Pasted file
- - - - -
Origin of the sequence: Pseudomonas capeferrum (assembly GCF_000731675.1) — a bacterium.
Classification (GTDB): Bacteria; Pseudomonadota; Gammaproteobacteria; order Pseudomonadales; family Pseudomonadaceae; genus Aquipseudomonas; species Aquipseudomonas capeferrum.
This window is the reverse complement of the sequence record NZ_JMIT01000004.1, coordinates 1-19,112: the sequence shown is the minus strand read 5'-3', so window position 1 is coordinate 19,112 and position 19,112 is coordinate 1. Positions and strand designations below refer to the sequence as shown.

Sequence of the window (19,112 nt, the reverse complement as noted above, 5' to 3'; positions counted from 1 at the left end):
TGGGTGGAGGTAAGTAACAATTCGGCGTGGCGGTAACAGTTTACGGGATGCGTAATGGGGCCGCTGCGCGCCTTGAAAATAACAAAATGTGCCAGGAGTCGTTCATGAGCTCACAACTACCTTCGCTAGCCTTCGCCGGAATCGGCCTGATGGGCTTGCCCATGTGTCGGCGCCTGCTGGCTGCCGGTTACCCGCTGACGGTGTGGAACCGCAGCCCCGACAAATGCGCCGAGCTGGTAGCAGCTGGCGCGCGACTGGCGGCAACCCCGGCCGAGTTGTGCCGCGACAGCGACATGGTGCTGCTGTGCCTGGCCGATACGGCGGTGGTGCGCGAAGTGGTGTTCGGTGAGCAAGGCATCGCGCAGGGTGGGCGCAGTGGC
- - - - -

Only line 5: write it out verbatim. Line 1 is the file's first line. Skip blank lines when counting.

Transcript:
TGGGTGGAGGTAAGTAACAATTCGGCGTGGCGGTAACAGTTTACGGGATGCGTAATGGGGCCGCTGCGCGCCTTGAAAATAACAAAATGTGCCAGGAGTCGTTCATGAGCTCACAACTACCTTCGCTAGCCTTCGCCGGAATCGGCCTGATGGGCTTGCCCATGTGTCGGCGCCTGCTGGCTGCCGGTTACCCGCTGACGGTGTGGAACCGCAGCCCCGACAAATGCGCCGAGCTGGTAGCAGCTGGCGCGCGACTGGCGGCAACCCCGGCCGAGTTGTGCCGCGACAGCGACATGGTGCTGCTGTGCCTGGCCGATACGGCGGTGGTGCGCGAAGTGGTGTTCGGTGAGCAAGGCATCGCGCAGGGTGGGCGCAGTGGC